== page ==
There are three basic characteristics of Malta to which the big influx of tourists every year is owed:

  • The passage of the Hospitallers who left their mark in every corner of the island.
  • The lacy beaches which form many small and large bays, amazing beaches with crystal clear water easily compared with ours.
  • The ideal climate all year round, with the hottest period from mid July to mid September.



The next day arrived and we set sail to Comino Island. Kemmuna is called in Maltese because of the yellow plant, called cumin, which flourished in the whole island. The island, where small hills and leeward bays dominate, was for many centuries a perfect shelter for the pirates. It constituted the ideal base for raids in Gozo or Malta until 1618 when the knights built a tall stone tower in the middle of the island in order to discourage corsairs.


Only three families live on the island, where there are no roads and the only way of communication are the paths. A hotel, a small church and a small pier complement an idyllic image. A small touch of peace and quiet. The glory of Comino is the famous Blue Lagoon, a «legendary» beach. It is in its northwest side and it is a narrow canal which separates Comino from Cominetto Island. Here, the water is crystal clear, while the white sand in the background, transfuses an intense turquoise colour that engrosses you. Swimming in this water is a unique experience, and spending the night on the boat is the absolute getaway. Of course, we made the mistake and went there in the morning. We enjoyed the wonderful turquoise water, where there were only five or six boats moored, for some time. In a while though, boats were coming, one after the other, from every entrance leading to the Blue Lagoon.
At around 6 o’clock in the afternoon, there were only a few sailing boats so we truly enjoyed this place. We swam alone in the calm water, walked in the narrow paths leading to every corner of the island, cooked on the rocks and spent the night on the wonderful water of the «blue lagoon».


We released the rib’s bowlines and headed for the most western and very promising island of the complex. A way of half nautical mile. The island of Calypso nymph, as Gozo is otherwise called, is smaller than Malta of 14km length and 7km width. It has 28,000 residents, its capital city is Victoria and its main port is Mgarr, just opposite Comino.


The length of its coastline is no more than 22nm.
Just as we entered Mgarr, we immediately felt that the rhythm of life here is much slower in relation to noisy Valletta. We felt the same while walking the narrow streets of Victoria and coming into contact with the Gozitans who, it is worth mentioning, are very proud of their island.
In Gozo there are a lot of bays, well-protected by north winds ideal to spend the night, wonderful beaches and very scenic fishing villages. We enjoyed all these even more with – what else? – our rib.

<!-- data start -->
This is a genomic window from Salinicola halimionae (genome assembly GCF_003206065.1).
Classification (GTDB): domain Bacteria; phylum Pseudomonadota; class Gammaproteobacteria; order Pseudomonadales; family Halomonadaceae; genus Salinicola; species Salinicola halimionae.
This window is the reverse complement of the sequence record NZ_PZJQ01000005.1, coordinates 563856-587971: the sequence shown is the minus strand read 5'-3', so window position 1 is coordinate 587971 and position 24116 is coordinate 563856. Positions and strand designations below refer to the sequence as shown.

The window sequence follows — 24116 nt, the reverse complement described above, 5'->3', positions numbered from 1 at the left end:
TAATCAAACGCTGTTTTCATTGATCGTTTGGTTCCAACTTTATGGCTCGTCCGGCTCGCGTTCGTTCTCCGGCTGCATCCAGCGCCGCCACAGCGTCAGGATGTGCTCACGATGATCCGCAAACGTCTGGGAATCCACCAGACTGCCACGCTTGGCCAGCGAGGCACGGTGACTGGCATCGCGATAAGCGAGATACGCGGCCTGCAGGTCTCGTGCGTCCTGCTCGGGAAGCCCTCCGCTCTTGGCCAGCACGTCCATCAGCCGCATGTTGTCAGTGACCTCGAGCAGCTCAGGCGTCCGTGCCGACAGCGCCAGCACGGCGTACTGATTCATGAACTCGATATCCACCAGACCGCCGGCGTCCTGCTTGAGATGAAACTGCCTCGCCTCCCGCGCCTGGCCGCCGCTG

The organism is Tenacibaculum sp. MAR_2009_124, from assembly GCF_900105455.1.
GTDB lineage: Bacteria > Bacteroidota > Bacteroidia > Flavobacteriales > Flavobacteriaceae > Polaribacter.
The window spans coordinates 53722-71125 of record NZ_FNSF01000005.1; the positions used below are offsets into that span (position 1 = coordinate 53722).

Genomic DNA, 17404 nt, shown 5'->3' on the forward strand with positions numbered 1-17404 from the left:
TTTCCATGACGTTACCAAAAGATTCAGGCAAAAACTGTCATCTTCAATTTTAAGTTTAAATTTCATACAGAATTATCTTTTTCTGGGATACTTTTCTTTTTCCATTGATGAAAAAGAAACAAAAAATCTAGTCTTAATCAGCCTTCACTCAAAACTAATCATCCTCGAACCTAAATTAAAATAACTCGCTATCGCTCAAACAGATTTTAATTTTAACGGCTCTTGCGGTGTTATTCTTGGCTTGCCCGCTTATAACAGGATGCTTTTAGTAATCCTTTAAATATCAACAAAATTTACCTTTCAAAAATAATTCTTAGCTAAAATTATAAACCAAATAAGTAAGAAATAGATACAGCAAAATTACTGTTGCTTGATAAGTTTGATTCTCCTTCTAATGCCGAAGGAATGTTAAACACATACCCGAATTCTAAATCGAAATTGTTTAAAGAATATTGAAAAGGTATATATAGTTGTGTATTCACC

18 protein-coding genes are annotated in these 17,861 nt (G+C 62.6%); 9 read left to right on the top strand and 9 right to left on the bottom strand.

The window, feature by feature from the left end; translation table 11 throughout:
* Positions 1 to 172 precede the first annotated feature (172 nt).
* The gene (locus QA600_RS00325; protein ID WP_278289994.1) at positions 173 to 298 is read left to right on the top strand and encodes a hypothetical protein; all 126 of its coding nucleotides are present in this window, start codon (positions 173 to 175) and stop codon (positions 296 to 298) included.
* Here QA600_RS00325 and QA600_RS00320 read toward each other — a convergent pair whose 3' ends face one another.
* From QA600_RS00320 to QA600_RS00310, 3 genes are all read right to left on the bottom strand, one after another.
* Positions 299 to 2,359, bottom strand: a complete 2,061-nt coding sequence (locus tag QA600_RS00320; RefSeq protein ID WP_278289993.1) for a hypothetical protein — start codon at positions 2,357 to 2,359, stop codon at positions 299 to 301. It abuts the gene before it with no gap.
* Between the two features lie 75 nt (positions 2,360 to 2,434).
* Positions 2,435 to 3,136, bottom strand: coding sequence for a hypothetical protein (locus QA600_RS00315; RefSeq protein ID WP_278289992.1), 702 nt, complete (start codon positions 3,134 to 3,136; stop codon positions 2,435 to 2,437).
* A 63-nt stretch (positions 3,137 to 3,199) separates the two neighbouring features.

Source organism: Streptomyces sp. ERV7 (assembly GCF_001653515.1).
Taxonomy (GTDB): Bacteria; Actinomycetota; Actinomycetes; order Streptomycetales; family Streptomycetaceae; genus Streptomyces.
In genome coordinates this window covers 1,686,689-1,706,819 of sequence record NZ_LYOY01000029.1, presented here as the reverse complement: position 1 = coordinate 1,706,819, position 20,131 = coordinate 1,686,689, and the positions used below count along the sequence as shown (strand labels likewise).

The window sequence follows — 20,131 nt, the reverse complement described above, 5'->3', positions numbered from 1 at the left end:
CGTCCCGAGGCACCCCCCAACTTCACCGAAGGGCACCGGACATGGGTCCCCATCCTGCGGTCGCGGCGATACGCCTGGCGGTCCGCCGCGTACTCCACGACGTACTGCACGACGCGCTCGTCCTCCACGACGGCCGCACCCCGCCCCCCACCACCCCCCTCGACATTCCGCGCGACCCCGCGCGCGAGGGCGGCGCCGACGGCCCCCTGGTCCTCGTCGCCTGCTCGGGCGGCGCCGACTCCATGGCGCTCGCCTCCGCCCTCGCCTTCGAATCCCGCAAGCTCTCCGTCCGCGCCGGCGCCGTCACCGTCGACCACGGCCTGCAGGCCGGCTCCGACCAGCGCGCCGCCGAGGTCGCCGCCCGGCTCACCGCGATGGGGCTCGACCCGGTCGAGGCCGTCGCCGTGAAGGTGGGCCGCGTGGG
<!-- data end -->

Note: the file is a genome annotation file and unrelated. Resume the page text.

We started our tour from the northern side of the island which smoothly ends to the sea, in opposition to the southern steep shores.

  • The famous red beach, sand of which we sealed in a bottle as a souvenir. It was one of the most beautiful beaches we had ever seen. High up on the rock, according to the locals, lived Calypso who seduced Odysseus and kept him near her for seven years.
  • Marsaforn bay, a popular region which is in the middle of the north shore and it is relatively developed. Many old buildings have been renovated the recent years and there are plenty of rooms to let on the waterfront. Late in the afternoon, everything is scenic: the little shops with the souvenirs, the restaurants, and the cafés while a lot of people are having a walk on the seaside road. What is particularly distinct is the little fishing port. Entering its narrow entrance, just 3 metres wide, we stood literally enchanted by the unexpected spectacle. Dozens of boats being still, with variable colours like a reflection of the one to the other. The famous luzzu with the intense yellow, blue and brown colours, the pride of the Maltese people.
  • Dwerja, a region of stunning natural beauty in the north-western shore with the renowned Azure Window, one of the biggest attractions of the island.
  • Xlendi bay, a wonderful deep bay and fishing port. In its entrance, 35 metres deep, two shipwrecks of the 2nd and 5th century AD were found, from which a lot of amphorae and ancient anchors that adorn the archaeological museum of Gozo were dragged up. The village is very beautiful and quiet with cafés and restaurants along the shore.


The days we spent on the wonderful beaches of Malta were very beautiful and, many times, they made me think that I was in our own sea water. A look at the map though, was enough to make me realise where I was…

...keep Ribbing!